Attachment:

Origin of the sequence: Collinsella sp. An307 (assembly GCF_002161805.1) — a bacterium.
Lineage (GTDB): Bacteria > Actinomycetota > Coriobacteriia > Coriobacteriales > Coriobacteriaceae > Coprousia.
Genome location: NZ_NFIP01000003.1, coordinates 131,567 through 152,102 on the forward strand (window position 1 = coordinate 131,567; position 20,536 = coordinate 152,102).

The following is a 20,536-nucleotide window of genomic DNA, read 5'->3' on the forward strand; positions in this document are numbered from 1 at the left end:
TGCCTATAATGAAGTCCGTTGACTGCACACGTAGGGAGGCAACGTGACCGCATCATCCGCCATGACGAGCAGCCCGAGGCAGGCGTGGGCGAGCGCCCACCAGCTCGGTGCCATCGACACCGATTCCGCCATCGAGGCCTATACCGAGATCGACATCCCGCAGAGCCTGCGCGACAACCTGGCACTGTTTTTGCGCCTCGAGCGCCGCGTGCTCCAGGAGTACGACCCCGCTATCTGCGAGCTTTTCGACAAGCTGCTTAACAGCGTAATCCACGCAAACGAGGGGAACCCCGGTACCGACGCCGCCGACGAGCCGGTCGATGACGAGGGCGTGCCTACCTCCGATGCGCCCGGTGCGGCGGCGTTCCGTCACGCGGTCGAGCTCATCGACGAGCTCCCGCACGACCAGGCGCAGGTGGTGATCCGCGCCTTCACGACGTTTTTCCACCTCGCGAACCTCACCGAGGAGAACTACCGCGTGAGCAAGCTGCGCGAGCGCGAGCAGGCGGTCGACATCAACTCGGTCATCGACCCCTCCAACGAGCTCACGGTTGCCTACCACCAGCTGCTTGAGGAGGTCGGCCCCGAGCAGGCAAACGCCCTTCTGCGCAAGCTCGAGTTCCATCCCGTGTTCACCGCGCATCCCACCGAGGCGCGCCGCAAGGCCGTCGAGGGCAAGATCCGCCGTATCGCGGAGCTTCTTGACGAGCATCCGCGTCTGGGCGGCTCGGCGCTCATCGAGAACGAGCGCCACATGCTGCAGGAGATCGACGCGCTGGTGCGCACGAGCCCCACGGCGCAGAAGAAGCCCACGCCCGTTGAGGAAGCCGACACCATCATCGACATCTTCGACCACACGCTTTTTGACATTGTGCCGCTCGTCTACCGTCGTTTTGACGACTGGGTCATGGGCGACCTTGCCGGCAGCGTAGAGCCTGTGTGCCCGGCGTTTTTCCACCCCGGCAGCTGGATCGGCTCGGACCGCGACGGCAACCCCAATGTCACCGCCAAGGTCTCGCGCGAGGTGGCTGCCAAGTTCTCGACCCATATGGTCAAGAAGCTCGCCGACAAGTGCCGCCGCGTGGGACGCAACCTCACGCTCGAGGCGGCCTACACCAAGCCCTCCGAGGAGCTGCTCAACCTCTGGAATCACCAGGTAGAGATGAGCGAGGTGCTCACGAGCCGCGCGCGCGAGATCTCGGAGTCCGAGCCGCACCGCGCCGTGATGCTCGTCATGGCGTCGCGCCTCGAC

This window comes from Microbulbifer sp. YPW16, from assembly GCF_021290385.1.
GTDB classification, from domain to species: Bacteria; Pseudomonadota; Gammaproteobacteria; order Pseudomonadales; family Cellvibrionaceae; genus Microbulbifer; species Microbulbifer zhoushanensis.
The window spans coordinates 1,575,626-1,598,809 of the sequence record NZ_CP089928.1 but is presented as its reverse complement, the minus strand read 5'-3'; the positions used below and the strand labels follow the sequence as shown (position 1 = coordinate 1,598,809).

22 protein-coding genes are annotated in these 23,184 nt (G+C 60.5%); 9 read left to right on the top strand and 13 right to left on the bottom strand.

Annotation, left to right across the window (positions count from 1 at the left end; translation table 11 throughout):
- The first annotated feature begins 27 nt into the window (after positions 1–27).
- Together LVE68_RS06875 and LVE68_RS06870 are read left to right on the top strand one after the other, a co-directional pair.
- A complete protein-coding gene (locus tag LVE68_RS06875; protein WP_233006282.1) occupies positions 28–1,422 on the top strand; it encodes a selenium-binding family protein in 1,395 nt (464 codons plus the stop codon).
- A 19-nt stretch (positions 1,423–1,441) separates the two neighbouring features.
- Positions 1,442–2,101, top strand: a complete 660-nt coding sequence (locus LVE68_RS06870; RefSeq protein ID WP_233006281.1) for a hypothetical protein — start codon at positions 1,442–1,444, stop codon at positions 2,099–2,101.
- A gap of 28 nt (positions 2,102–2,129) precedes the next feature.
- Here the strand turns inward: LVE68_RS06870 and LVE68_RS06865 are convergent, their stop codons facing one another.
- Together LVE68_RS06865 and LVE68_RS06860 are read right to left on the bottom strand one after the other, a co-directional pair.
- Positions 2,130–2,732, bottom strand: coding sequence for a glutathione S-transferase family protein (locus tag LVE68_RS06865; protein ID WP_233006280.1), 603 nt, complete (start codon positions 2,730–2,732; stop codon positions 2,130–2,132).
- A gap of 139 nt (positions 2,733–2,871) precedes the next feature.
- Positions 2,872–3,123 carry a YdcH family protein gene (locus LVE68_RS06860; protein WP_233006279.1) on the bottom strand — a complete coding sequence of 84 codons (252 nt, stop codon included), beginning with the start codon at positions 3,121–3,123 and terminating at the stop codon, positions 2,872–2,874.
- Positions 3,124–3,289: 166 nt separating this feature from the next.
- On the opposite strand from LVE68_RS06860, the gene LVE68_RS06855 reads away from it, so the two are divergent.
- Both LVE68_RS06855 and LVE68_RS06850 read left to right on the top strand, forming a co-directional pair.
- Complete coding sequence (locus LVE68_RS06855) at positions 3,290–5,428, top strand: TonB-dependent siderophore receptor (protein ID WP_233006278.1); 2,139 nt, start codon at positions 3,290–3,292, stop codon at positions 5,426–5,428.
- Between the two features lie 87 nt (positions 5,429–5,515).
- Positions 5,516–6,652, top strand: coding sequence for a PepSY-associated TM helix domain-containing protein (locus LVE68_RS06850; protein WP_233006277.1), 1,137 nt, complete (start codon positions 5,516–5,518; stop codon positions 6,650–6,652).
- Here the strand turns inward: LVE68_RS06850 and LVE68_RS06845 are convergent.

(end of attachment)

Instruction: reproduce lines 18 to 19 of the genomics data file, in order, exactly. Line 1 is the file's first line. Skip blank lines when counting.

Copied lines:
- Together LVE68_RS06865 and LVE68_RS06860 are read right to left on the bottom strand one after the other, a co-directional pair.
- Positions 2,130–2,732, bottom strand: coding sequence for a glutathione S-transferase family protein (locus tag LVE68_RS06865; protein ID WP_233006280.1), 603 nt, complete (start codon positions 2,730–2,732; stop codon positions 2,130–2,132).